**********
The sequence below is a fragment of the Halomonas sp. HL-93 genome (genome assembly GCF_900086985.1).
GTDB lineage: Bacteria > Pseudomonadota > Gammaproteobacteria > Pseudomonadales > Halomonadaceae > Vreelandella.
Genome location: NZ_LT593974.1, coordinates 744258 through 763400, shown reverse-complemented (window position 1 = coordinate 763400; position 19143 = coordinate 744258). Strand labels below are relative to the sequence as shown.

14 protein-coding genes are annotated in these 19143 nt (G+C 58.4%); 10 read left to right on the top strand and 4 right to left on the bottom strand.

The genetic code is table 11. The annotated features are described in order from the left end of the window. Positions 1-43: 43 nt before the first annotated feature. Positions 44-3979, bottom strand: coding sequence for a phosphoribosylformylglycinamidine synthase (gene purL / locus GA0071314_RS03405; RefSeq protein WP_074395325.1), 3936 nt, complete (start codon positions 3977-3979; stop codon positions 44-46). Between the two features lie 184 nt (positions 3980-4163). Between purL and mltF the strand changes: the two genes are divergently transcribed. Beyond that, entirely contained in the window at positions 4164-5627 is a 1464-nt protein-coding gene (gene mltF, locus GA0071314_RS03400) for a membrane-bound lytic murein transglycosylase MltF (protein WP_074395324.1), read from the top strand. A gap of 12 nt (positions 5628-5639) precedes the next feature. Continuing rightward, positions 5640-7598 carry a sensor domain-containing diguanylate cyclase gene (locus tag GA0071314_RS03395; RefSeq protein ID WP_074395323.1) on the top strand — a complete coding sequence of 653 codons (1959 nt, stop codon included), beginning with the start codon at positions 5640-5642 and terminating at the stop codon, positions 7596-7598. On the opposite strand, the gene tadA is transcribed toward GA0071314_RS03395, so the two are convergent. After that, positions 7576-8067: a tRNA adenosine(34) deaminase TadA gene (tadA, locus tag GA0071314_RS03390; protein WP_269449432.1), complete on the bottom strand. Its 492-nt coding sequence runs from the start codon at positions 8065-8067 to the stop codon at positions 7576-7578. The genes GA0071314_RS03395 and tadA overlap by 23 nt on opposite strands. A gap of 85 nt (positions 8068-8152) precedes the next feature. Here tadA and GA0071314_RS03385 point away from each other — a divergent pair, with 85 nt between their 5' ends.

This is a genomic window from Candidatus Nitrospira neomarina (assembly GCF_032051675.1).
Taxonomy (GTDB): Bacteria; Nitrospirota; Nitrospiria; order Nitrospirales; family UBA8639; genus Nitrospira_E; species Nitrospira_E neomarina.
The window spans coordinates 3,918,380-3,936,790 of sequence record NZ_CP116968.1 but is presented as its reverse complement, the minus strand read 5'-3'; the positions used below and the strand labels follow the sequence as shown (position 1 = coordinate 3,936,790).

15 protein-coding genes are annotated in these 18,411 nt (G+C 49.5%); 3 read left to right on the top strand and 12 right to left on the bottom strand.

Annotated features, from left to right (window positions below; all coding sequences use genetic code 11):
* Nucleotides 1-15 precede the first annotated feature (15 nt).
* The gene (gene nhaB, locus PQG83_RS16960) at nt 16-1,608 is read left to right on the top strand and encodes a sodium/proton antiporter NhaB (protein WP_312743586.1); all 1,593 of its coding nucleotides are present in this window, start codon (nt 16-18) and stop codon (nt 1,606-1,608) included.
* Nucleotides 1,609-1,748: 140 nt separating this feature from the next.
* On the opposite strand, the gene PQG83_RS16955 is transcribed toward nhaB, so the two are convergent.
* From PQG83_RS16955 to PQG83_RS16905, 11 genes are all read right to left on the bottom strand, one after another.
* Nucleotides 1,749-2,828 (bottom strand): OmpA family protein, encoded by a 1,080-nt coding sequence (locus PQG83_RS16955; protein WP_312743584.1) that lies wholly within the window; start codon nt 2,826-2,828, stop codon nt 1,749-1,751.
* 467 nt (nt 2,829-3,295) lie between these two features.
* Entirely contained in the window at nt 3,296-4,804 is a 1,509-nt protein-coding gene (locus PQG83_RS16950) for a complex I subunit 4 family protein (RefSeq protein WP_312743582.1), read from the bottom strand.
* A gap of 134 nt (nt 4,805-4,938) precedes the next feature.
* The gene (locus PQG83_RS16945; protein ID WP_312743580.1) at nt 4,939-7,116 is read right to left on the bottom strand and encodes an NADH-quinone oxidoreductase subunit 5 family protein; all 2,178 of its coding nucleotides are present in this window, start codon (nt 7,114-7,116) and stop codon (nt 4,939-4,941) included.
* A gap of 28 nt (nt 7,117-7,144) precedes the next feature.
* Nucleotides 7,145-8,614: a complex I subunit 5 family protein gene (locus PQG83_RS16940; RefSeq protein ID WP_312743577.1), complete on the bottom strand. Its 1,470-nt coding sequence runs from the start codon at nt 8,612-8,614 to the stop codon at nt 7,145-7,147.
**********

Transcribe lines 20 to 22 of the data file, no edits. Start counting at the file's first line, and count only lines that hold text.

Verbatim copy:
* The gene (locus PQG83_RS16945; protein ID WP_312743580.1) at nt 4,939-7,116 is read right to left on the bottom strand and encodes an NADH-quinone oxidoreductase subunit 5 family protein; all 2,178 of its coding nucleotides are present in this window, start codon (nt 7,114-7,116) and stop codon (nt 4,939-4,941) included.
* A gap of 28 nt (nt 7,117-7,144) precedes the next feature.
* Nucleotides 7,145-8,614: a complex I subunit 5 family protein gene (locus PQG83_RS16940; RefSeq protein ID WP_312743577.1), complete on the bottom strand. Its 1,470-nt coding sequence runs from the start codon at nt 8,612-8,614 to the stop codon at nt 7,145-7,147.